13Now when Jesus came into the district of Caesarea Philippi, he asked his disciples, “Who do people say that the Son of Man is?” 14And they said, “Some say John the Baptist, but others Elijah, and still others Jeremiah or one of the prophets.” 15He said to them, “But who do you say that I am?” 16Simon Peter answered, “You are the Messiah, the Son of the living God.” 17And Jesus answered him, “Blessed are you, Simon son of Jonah! For flesh and blood has not revealed this to you, but my Father in heaven. 18And I tell you, you are Peter, and on this rock I will build my church, and the gates of Hades will not prevail against it. 19I will give you the keys of the kingdom of heaven, and whatever you bind on earth will be bound in heaven, and whatever you loose on earth will be loosed in heaven.” 20Then he sternly ordered the disciples not to tell anyone that he was the Messiah. (NRSV)
Mirror by Antonio Janeski.  Creative commons image on flickr
If you’ve visited West Haven Manor recently, chances are you’ve met Gloria, their “official greeter.”

Gloria is a resident at the home.  She is only in her late sixties, and suffers from severe cognitive and/or physical impairments that I cannot identify.  She is wheelchair-bound and sits somewhat slouched on her right side.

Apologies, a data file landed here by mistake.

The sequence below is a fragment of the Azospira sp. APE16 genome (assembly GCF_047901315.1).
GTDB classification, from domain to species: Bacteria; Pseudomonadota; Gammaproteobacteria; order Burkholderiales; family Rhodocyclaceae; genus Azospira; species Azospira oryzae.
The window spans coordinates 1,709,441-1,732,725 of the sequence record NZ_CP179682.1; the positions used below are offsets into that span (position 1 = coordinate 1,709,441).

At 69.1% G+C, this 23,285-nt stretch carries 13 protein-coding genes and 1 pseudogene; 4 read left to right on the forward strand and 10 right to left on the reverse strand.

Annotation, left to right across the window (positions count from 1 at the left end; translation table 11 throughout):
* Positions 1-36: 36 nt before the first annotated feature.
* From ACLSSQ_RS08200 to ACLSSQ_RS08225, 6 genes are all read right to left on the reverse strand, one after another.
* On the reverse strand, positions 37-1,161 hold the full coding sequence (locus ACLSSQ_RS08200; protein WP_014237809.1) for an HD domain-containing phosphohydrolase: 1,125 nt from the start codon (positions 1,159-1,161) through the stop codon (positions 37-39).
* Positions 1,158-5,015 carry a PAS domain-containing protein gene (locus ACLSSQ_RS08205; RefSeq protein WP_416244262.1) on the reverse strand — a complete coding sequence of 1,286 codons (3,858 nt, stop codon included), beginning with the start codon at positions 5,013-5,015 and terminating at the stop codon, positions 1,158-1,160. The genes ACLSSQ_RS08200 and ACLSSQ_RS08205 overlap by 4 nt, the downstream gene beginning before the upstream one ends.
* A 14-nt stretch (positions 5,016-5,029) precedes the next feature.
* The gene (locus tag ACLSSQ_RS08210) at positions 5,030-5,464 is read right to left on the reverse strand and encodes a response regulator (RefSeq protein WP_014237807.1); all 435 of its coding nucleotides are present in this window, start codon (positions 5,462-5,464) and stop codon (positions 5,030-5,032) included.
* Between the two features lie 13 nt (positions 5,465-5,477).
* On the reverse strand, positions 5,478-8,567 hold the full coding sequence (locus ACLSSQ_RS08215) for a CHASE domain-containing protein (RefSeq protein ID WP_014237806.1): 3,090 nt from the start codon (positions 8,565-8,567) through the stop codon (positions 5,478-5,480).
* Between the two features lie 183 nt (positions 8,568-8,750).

Despite her many ailments, God has given her a purpose and an identity.  She will sit by the main doors for most of the day and greet everyone who enters.  And she is not shy about sharing her love for Jesus or her devotion to her Catholic faith.  The joy of the Lord absolutely radiates from her.  In fact, every time I’ve ever visited, she’s asked to pray for me and for our church. 

Gloria’s name, in Hebrew, means “Glory to God!”  She is a miracle in a world where a person’s identity is defined by your strength, self-sufficiency, wealth, race, gender, or creed—and so much more. 

In today’s Gospel, Jesus and his disciples are in the city of Caesarea Philippi.  There, Jesus asks Peter: “who do you say that I am?”  Peter, who almost always speaks before he thinks—gives the right answer.  “You are the Messiah, the Son of the Living God.”  Then, Jesus reveals Peter’s true identity: “You are Peter, and on this rock, I will build my church.  I will give you the keys to the kingdom of heaven.”


However, just minutes from now, Jesus will say to him, “Get behind me Satan!” after Peter rebukes him for speaking of his death and resurrection.  Later, Peter will deny knowing Jesus three times when Jesus is on trial before the high priest.  Ultimately, the one thing Peter refused to accept about Jesus happens: Jesus is crucified.  Jesus dies.